As the English writer and academic Mark Fisher tells us in Ghosts of My Life, in the 21st century we exist in “a general condition: in which life continues, but time has somehow stopped.” The “general trajectory” of the future has disappeared — and, with it, culture “has lost the ability to grasp and articulate the present.” Popular culture exists in a constant stasis of anachronism and “formal nostalgia”, with the music of artists like Adele exemplifying a general “classic” tone which — in terms of its sonic signifiers — could be temporally placed anywhere from around 1950 on. “Or it could be,” Fisher goes on to hint, “that there is no present to grasp and articulate any more.” Without the general trajectory of the future, we have lost the ability to understand what it would mean to be present anywhere — we have only the past.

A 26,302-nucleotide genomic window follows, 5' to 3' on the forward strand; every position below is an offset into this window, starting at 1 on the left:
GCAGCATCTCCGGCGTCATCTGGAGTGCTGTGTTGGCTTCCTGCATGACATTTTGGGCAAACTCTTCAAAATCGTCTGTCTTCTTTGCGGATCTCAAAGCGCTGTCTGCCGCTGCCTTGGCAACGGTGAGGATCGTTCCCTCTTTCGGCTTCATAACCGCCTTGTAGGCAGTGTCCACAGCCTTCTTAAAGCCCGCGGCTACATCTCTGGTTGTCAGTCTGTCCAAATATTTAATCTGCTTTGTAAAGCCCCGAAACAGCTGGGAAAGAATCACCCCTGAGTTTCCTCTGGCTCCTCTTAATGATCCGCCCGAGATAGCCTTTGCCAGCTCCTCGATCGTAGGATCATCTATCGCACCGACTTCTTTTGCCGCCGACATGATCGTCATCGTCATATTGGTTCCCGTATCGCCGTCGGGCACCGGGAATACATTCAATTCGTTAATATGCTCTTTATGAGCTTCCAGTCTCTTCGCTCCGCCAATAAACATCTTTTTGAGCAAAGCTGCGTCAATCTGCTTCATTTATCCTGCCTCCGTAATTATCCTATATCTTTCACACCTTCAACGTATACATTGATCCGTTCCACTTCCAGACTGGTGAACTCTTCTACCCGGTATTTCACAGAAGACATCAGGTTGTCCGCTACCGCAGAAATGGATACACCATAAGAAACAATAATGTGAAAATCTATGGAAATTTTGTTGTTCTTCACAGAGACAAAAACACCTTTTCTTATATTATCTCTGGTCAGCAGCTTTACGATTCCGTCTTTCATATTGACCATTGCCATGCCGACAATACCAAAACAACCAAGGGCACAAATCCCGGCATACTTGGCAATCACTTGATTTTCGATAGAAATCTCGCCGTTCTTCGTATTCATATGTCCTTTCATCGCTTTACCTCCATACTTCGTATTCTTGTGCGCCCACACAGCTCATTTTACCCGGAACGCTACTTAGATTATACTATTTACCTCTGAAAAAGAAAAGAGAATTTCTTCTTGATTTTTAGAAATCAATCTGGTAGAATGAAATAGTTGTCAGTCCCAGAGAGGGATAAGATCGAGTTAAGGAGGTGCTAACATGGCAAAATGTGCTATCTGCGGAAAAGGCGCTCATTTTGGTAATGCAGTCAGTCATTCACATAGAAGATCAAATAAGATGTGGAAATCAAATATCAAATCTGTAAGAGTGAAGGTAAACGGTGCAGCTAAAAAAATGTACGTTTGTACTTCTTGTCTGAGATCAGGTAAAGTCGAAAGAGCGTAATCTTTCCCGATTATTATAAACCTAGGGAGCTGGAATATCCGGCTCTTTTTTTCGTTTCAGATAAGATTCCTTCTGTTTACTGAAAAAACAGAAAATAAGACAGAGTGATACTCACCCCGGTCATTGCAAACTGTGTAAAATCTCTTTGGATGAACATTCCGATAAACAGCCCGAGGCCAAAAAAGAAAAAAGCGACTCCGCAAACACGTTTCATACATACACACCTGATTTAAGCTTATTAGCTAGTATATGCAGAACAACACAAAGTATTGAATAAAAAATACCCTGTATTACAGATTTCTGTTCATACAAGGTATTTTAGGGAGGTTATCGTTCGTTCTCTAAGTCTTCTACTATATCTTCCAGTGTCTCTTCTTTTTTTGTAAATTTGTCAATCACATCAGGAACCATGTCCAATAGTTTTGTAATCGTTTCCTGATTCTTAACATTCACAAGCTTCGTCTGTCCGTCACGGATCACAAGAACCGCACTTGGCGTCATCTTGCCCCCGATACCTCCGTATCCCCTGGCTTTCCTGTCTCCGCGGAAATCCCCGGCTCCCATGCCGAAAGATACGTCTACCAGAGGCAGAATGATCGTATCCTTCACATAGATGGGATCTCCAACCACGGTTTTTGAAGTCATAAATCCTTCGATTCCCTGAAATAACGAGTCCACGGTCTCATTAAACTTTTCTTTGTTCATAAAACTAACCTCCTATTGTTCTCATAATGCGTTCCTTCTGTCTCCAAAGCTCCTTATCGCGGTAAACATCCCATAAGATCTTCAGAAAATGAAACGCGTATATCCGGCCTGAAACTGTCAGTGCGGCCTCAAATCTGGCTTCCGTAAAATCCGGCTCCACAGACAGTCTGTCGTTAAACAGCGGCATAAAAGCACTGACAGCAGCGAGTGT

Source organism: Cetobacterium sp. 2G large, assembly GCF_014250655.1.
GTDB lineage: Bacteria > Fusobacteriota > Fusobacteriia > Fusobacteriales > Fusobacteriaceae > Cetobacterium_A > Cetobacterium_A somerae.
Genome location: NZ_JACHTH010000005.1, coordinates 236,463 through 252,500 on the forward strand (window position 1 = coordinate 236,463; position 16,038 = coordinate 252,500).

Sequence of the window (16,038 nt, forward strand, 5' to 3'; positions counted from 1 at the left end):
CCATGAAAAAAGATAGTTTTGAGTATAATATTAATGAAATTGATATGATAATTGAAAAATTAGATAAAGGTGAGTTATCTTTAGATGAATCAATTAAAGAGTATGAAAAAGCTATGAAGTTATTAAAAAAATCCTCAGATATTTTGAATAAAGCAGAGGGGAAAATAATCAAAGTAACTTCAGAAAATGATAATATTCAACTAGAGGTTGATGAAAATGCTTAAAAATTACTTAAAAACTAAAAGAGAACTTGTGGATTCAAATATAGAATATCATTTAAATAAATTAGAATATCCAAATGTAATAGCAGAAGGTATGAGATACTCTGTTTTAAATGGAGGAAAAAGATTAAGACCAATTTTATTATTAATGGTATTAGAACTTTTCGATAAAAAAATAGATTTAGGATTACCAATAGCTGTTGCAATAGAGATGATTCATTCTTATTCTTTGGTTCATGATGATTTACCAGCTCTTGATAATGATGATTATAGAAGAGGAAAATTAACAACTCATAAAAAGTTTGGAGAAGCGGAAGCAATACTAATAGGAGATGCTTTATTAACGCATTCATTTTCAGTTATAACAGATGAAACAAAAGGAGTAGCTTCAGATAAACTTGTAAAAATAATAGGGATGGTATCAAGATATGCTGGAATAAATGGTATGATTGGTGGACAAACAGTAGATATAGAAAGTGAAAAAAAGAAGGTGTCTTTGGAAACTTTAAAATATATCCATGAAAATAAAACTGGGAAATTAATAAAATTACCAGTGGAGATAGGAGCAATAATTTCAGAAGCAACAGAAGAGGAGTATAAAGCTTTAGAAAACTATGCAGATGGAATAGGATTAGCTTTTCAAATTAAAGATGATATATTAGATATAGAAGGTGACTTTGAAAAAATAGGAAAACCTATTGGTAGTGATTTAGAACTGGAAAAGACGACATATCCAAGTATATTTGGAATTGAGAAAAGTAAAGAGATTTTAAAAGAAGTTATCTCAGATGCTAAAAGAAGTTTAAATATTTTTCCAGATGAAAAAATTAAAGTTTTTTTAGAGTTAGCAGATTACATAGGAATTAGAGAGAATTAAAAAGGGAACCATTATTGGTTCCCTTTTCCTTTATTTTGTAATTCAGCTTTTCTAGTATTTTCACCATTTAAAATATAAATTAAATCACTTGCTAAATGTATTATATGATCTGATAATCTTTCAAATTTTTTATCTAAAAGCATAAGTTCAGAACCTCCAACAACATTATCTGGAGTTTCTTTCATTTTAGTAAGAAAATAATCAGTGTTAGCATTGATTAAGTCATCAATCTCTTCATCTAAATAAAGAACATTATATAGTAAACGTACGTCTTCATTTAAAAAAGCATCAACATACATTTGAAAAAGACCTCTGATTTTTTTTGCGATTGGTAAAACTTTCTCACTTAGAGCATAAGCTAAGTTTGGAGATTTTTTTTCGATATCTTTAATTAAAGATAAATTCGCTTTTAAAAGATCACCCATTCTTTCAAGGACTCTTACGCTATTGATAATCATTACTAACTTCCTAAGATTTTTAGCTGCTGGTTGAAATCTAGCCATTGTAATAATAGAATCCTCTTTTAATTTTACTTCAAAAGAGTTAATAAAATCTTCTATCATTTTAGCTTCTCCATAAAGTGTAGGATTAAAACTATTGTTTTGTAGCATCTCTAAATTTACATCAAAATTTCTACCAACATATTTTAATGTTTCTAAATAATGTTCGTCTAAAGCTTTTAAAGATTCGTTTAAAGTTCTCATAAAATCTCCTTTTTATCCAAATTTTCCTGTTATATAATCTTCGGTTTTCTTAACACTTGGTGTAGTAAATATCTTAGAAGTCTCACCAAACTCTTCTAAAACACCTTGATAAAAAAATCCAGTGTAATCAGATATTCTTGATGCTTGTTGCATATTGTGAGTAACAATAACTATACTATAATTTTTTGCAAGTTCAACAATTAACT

From Everything happens so much by Tom Whyman